I looked up the One Million Moms website. I won’t repeat any of the things I read there, but I was troubled to see that the group believes, among other things, that their mission is a godly one.
You may have gathered from some of my language that I consider myself a Christian. I hesitate to say that, but not because I am ashamed of my faith. I hesitate to use a word to describe myself that has become associated with bigots and gay-haters and small-minded hypocrites. I am also wary of being lumped into a certain constituency, or voting block, or demographic… the Evangelical base, or whatever. You know them. They’re the crowd that cheers at a debate when somebody talks about executing prisoners or building an electric fence to zap immigrants to death. I want to be a Christian, but not that kind (it sounds very unlikely, I know, but there are more of us out there than people realize).
Don’t get me wrong, I am not trying to sound like I have been victimized or anything. Like the “liberal media” is unfairly portraying us or something. Other Christians have gotten pretty good at playing the victim, and that is not what I am trying to do. I am simply trying to draw a distinction between my faith and the one I’ve seen in the news lately.
It may sound empty and simplistic to say, “We’re not all like that.” Perhaps the best I can do is say that one of the central teachings of Christianity is that nobody is perfect, that we all fall short of what we are called to be. This is why so many of us mess up when it comes to loving our neighbor. If you can find it in your heart, please forgive us. Give us grace, because sometimes we don’t know what we are doing.
Another thing I don’t want to do is preach. I don’t want you to think this letter is my way to sneak in a gospel message. Some Christians are good at that too… trying to evangelize in some covert, sneaky, or less than forthcoming way. I don’t mean to do that.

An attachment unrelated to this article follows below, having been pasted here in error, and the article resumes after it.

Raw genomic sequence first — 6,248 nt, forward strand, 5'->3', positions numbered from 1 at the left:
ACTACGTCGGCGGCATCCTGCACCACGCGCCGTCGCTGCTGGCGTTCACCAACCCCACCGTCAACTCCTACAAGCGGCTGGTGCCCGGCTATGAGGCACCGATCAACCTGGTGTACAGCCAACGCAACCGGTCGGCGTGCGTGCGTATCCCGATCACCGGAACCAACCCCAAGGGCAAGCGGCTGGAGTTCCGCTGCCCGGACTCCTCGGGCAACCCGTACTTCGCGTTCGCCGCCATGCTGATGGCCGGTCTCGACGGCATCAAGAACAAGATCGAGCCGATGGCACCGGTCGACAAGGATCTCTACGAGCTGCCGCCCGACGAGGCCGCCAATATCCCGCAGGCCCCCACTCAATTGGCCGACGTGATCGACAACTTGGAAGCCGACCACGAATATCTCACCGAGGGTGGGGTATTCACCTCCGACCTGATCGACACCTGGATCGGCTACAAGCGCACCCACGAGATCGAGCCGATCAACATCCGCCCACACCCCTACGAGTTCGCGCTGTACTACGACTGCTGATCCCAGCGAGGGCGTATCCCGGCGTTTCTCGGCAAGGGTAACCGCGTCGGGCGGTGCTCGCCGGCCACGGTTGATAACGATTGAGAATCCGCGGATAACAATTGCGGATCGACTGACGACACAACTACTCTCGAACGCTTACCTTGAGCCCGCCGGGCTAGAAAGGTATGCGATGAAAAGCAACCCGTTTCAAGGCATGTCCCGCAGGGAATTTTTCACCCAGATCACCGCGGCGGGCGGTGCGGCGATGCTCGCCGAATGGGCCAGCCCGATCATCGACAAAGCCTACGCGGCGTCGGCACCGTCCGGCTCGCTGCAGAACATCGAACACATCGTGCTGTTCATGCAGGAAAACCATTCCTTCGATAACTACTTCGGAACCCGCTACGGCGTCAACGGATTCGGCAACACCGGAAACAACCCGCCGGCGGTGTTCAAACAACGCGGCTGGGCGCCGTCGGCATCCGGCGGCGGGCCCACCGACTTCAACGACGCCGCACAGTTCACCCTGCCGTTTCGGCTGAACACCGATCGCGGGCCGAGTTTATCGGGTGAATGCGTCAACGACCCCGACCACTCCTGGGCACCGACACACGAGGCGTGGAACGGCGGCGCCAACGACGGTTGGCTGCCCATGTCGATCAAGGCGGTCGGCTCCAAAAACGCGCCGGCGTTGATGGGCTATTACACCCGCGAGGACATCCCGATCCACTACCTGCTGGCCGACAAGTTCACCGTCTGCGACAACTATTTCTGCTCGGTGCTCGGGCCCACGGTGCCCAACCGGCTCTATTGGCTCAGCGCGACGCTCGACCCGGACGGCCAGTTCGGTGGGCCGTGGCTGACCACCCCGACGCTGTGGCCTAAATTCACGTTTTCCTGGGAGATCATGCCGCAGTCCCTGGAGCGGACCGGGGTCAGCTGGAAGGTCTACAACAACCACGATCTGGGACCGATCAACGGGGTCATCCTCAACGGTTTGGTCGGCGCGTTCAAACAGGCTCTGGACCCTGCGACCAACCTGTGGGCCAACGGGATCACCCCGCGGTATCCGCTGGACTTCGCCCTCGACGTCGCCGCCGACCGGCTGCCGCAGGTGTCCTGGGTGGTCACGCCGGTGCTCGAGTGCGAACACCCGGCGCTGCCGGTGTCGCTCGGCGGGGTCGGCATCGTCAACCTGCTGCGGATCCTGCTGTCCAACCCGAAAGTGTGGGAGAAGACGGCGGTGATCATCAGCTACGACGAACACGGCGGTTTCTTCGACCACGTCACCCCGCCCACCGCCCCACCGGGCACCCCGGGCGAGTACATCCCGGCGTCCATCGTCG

But some of my Christian friends don’t understand letters like this one. They think that by apologizing, I am compromising. They think I have abandoned the truth or gone lax on my convictions. This being an open letter, can I briefly share a few of those convictions?
I believe in God, Creator of all things. I believe He made all people in His image, and as a pastor friend of mine says, “God didn’t make no junk.” From the beginning, God has loved us and wanted to be with us, but our own broken sinfulness keeps getting in the way. Despite our blemishes, flaws, and rebellions against His good plan, God looks on all of us with love.
God has pursued the people He loves throughout history, beckoning us to turn away from lifestyles of oppression and manipulation and destruction, inviting us to live a better way. God loved us so much He took on flesh, and dwelt among us, and lived among the outcasts and marginalized and forgotten. He started His Kingdom with terrorists and murderers and sinners, only He made them into new creations and gave them a fresh start. He loves us today like He loved us in the beginning, and the day is coming when He will return and permanently establish the Kingdom He initiated.
Today I write to you in eager expectation of that coming day, when every tear is stayed and nothing is left of our brokenness but faded scars. I wait for a Kingdom where nobody is an outsider. I believe Jesus my Redeemer can do that, and I want to see you there in God’s Kingdom, and One Million Moms, and people from every nation and tribe and tongue.
And I think we’ll dance there.
Anyway, Ellen, although we have never met, I wanted to tell you that I love you. I care about your well-being, I want you to be happy, and I want the best for you. I want you to have the same blessings I have. I want you to be as free as I am. I want you to be here with us, not because you are gay, but because you are you.
And someday, we will all be able to look on one another with real understanding. I believe that.
Peace to you,